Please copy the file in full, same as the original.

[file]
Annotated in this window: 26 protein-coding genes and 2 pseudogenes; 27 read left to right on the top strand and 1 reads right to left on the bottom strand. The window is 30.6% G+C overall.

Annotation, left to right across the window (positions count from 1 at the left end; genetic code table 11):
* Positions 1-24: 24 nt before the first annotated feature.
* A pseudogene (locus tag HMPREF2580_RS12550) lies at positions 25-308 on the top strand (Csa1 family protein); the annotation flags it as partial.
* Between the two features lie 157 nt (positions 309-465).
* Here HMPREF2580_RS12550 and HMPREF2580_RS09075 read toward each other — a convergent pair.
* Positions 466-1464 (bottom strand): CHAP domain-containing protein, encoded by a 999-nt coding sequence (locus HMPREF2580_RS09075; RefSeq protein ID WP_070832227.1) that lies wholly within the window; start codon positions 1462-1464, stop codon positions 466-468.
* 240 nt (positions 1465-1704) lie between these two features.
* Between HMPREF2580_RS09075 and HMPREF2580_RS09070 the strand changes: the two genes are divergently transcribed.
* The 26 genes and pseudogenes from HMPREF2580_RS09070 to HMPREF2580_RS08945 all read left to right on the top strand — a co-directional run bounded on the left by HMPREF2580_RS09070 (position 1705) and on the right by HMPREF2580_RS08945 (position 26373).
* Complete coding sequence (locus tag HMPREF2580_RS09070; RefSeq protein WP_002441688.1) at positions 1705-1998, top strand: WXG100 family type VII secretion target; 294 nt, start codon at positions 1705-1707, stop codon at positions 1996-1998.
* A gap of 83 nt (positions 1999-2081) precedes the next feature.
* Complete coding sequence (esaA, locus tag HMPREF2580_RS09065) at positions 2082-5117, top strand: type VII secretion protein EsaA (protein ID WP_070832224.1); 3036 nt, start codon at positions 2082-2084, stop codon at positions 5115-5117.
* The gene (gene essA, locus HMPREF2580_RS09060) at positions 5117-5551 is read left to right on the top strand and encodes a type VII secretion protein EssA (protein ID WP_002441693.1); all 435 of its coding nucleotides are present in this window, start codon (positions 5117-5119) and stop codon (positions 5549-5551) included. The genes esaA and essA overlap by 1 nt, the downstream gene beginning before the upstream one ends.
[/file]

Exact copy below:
Annotated in this window: 26 protein-coding genes and 2 pseudogenes; 27 read left to right on the top strand and 1 reads right to left on the bottom strand. The window is 30.6% G+C overall.

Annotation, left to right across the window (positions count from 1 at the left end; genetic code table 11):
* Positions 1-24: 24 nt before the first annotated feature.
* A pseudogene (locus tag HMPREF2580_RS12550) lies at positions 25-308 on the top strand (Csa1 family protein); the annotation flags it as partial.
* Between the two features lie 157 nt (positions 309-465).
* Here HMPREF2580_RS12550 and HMPREF2580_RS09075 read toward each other — a convergent pair.
* Positions 466-1464 (bottom strand): CHAP domain-containing protein, encoded by a 999-nt coding sequence (locus HMPREF2580_RS09075; RefSeq protein ID WP_070832227.1) that lies wholly within the window; start codon positions 1462-1464, stop codon positions 466-468.
* 240 nt (positions 1465-1704) lie between these two features.
* Between HMPREF2580_RS09075 and HMPREF2580_RS09070 the strand changes: the two genes are divergently transcribed.
* The 26 genes and pseudogenes from HMPREF2580_RS09070 to HMPREF2580_RS08945 all read left to right on the top strand — a co-directional run bounded on the left by HMPREF2580_RS09070 (position 1705) and on the right by HMPREF2580_RS08945 (position 26373).
* Complete coding sequence (locus tag HMPREF2580_RS09070; RefSeq protein WP_002441688.1) at positions 1705-1998, top strand: WXG100 family type VII secretion target; 294 nt, start codon at positions 1705-1707, stop codon at positions 1996-1998.
* A gap of 83 nt (positions 1999-2081) precedes the next feature.
* Complete coding sequence (esaA, locus tag HMPREF2580_RS09065) at positions 2082-5117, top strand: type VII secretion protein EsaA (protein ID WP_070832224.1); 3036 nt, start codon at positions 2082-2084, stop codon at positions 5115-5117.
* The gene (gene essA, locus HMPREF2580_RS09060) at positions 5117-5551 is read left to right on the top strand and encodes a type VII secretion protein EssA (protein ID WP_002441693.1); all 435 of its coding nucleotides are present in this window, start codon (positions 5117-5119) and stop codon (positions 5549-5551) included. The genes esaA and essA overlap by 1 nt, the downstream gene beginning before the upstream one ends.